From 1955 - 1962 Neil was a test pilot which was a super dangerous job. Don Wittwer was at a meeting with Neil’s dad Stephen. He noticed Stephen was unusually quiet and tense. Later in the evening Stephen got a phone call. Afterwards he seemed more relaxed, more talkative. Later Don found out Neil had a test flight that day. The call was to say that the flight had gone well. I imagine it wasn’t the first time, or the last that Neil’s parents worried about his safety.
TALE #5 . . . the story of a photograph. I met the photographer who took this picture. I was doing a book signing at Riverside Arts and chatting with him. He asked me to Google ‘Neil Armstrong paper airplane.’ I thought it was an odd request, but it seemed harmless. It was.
This picture came up. It was taken in 1974 by one of Neil’s students at the University of Cincinnati. The man I was talking to was THAT student 40 years ago. He’s still proud of his photo, and of the fact it comes up first on Google.
Here are two links for you . The first is on Pinterest, and it’s just the photo. The second is from the university magazine. It tells you a little about the picture setting and the photographer. He never introduced himself, but he bought a book that I was thrilled to autograph. How often do you meet someone who had Neil as a teacher? Now I’d like to introduce you to Ralph Spitzen, UC graduate, Neil’s student, and Pinterest photographer.
Pinterest Link: https://i.pinimg.com/originals/c7/d7/c8/c7d7c8ff957cd2bcfa87cffaa79d2d52.jpg
UC Magazine: https://magazine.uc.edu/issues/1011/oncampusyesterday.html
TALE #6 . . . the final story – a salute to Neil from his son and granddaughter. I couldn’t find a picture of Mark or Kali in the parade, but I found this one with the Navy band. Neil spent 3 years as a Navy flier, and it was an important part of his journey to the moon.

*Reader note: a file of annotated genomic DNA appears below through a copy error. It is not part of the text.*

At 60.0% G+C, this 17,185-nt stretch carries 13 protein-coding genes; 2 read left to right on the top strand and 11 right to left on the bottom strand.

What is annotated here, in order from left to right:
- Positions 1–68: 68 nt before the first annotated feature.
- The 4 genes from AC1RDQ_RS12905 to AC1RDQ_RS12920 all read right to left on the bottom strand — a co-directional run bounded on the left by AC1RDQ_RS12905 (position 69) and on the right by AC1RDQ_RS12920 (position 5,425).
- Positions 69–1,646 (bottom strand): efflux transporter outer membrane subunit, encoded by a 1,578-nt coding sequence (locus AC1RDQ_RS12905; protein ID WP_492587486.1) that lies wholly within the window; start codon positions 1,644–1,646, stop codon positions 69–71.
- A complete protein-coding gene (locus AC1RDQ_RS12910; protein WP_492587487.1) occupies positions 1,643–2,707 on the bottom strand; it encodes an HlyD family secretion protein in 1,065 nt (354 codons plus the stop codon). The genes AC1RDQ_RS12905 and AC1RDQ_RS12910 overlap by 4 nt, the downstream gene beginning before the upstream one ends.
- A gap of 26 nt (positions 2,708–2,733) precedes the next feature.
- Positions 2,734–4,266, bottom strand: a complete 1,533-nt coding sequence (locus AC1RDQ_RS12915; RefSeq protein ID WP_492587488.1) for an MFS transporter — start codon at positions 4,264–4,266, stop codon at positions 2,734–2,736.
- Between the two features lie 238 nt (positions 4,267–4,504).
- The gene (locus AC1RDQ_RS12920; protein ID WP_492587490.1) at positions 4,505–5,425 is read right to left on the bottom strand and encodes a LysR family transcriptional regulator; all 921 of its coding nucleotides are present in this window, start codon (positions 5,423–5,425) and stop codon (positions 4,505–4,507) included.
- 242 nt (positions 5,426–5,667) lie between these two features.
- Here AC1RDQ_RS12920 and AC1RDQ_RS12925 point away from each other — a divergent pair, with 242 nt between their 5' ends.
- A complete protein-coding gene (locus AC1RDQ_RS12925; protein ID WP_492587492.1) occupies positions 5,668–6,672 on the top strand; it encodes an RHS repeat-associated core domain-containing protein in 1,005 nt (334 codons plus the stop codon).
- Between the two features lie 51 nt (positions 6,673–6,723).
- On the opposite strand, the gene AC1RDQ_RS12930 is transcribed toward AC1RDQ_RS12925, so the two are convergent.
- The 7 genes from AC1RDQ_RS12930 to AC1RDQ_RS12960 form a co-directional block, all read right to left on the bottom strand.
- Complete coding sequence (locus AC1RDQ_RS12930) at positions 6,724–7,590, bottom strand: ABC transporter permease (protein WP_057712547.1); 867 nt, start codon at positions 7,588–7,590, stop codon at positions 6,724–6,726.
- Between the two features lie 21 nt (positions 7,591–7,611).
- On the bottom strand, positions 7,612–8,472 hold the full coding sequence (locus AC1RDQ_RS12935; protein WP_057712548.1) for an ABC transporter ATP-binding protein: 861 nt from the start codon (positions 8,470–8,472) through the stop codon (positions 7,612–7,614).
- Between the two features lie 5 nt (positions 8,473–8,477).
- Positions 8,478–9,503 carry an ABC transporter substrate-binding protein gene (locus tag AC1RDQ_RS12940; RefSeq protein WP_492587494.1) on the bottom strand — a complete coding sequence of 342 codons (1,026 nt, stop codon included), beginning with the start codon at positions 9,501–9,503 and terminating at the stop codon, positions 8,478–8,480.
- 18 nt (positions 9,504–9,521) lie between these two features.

I missed the parade, but a Wapak friend told me to google Neil Armstrong’s granddaughter. I did, and I found a video of Kali Armstrong singing the song her dad wrote to honor her grandfather. The link is below.
Under it is another one for First on the Moon. They’re the people who organized a year’s worth of fun for the community. The site has two great videos. The first will give you a taste of what Wapak was like this summer.
The second one is near the bottom. It’s a clip from ‘So You Think You Can Dance.” A hometown boy was on the show, and we all loved listening to their attemps to say our name, Wapakoneta. Enjoy!
Song Link: https://kryptonradio.com/2019/07/17/listen-to-neil-armstrongs-granddaughter-sing-flight-of-fancy/
First on the Moon Link: https://www.firstonthemoon.org
Timeline: Blast-off for a Trip to the Moon
7:45AM – The closeout crew sealed the hatch, and they purged and pressurized the cabin to make it safe for launch. That means the cabin was explosion-free.
8:30 AM - The closeout crew left the launch pad.
9:32 AM – Apollo 11 launched.
9:35 AM - The 1st stage engines shut down and dropped into the ocean.
9:41 AM – The 2nd stage rockets cut-off and fell into the ocean.
9:44 AM – Apollo 11 entered the earth’s orbit.
12:22 PM - After circling the earth 1-1/2 times, they fired the 3rd stage engine sending Columbia on its way to the moon.
12:52 PM – Michael Collins separated Apollo from the 3rd stage rocket. He turned Columbia
(command module) around and parked its nose next to the Eagle (lunar module). The discarded rocket was thrown into an orbit around the sun so it wouldn’t run into Eagle or Columbia.
My source for the dates and times is https://en.wikipedia.org/wiki/Apollo_11. I converted the time to Eastern Standard, hopefully correctly, to make things easier for you. I didn’t see any events for July 17th or 18th. My guess is that the Apollo astronauts kept Columbia ship-shape, talked to NASA Mission Control in Houston, and monitored conditions aboard their spaceship.